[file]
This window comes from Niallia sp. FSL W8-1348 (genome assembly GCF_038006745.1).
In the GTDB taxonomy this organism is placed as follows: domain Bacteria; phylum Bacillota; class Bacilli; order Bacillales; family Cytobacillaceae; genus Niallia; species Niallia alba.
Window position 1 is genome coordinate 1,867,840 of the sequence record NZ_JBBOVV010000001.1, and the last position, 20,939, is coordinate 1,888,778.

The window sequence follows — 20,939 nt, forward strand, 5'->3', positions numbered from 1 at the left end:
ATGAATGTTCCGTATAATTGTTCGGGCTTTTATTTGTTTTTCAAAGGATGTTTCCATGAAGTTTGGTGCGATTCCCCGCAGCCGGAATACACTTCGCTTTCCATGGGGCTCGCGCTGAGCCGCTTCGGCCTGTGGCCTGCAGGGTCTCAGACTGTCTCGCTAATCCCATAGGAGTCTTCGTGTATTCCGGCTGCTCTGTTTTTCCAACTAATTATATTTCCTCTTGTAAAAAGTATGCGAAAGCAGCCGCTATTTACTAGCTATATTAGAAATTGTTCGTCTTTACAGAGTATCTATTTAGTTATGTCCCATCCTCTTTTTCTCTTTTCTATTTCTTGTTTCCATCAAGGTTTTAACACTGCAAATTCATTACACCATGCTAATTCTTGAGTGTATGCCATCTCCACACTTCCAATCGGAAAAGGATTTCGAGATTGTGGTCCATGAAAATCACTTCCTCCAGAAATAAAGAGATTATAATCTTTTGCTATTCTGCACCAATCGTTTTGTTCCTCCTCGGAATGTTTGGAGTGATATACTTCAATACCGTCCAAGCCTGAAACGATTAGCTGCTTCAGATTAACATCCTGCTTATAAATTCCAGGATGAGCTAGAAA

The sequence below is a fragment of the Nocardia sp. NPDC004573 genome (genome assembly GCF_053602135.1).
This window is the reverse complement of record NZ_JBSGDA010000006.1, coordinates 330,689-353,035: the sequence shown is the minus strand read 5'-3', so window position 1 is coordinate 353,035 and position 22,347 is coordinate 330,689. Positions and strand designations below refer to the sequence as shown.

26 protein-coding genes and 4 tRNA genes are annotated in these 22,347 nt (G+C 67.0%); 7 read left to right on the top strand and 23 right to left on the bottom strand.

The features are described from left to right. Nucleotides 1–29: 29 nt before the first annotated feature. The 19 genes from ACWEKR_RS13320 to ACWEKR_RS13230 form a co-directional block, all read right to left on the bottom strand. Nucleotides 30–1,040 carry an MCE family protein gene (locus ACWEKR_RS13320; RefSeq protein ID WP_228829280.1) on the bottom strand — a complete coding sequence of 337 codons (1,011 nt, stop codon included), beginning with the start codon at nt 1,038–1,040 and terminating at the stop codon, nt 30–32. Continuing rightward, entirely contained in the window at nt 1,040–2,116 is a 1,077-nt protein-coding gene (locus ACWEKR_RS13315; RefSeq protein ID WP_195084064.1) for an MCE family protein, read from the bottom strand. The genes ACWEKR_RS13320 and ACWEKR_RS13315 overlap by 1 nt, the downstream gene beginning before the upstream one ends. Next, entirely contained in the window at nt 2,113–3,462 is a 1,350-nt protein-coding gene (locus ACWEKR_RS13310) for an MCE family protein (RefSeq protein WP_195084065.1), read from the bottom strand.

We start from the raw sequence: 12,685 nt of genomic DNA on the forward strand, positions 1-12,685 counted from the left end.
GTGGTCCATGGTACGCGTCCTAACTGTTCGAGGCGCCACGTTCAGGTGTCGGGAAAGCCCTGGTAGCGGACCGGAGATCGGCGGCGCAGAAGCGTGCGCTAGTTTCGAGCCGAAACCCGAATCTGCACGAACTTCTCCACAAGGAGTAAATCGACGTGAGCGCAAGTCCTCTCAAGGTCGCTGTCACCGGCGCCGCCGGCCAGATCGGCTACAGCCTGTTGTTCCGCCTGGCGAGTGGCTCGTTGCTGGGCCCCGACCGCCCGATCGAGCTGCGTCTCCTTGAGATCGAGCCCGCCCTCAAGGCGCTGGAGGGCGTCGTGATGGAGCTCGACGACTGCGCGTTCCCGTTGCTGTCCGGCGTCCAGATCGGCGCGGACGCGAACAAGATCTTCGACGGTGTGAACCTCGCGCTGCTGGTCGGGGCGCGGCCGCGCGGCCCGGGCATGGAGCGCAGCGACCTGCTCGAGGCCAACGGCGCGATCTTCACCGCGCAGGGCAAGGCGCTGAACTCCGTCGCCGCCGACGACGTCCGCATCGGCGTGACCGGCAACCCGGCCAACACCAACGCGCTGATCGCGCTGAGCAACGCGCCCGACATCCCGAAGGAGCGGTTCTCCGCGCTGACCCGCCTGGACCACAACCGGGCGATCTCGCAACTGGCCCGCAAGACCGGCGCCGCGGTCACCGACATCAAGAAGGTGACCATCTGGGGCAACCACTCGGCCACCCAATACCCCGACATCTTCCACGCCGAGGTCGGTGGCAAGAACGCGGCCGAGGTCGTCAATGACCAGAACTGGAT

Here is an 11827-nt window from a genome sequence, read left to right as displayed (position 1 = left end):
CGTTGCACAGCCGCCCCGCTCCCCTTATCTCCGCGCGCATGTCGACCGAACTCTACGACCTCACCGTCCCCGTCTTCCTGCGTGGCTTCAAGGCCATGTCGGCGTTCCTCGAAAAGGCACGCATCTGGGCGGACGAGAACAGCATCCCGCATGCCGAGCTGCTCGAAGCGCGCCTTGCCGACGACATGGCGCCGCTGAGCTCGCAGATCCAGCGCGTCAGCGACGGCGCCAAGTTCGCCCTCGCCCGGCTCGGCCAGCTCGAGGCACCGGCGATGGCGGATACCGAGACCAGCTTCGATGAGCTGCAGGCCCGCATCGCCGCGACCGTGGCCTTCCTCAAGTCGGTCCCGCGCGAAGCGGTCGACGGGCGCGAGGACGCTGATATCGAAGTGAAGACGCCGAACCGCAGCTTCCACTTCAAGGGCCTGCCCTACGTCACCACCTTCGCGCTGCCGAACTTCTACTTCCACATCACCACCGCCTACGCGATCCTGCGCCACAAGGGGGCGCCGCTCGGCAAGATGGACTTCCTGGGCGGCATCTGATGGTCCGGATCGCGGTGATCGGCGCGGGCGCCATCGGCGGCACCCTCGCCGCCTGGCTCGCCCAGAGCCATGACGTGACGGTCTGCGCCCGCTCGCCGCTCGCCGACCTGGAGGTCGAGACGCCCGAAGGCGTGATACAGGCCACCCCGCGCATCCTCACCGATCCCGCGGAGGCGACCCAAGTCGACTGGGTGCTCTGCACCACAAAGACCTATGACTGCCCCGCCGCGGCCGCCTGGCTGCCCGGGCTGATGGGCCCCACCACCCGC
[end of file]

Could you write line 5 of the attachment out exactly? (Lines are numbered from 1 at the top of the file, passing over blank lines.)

ATGAATGTTCCGTATAATTGTTCGGGCTTTTATTTGTTTTTCAAAGGATGTTTCCATGAAGTTTGGTGCGATTCCCCGCAGCCGGAATACACTTCGCTTTCCATGGGGCTCGCGCTGAGCCGCTTCGGCCTGTGGCCTGCAGGGTCTCAGACTGTCTCGCTAATCCCATAGGAGTCTTCGTGTATTCCGGCTGCTCTGTTTTTCCAACTAATTATATTTCCTCTTGTAAAAAGTATGCGAAAGCAGCCGCTATTTACTAGCTATATTAGAAATTGTTCGTCTTTACAGAGTATCTATTTAGTTATGTCCCATCCTCTTTTTCTCTTTTCTATTTCTTGTTTCCATCAAGGTTTTAACACTGCAAATTCATTACACCATGCTAATTCTTGAGTGTATGCCATCTCCACACTTCCAATCGGAAAAGGATTTCGAGATTGTGGTCCATGAAAATCACTTCCTCCAGAAATAAAGAGATTATAATCTTTTGCTATTCTGCACCAATCGTTTTGTTCCTCCTCGGAATGTTTGGAGTGATATACTTCAATACCGTCCAAGCCTGAAACGATTAGCTGCTTCAGATTAACATCCTGCTTATAAATTCCAGGATGAGCTAGAAA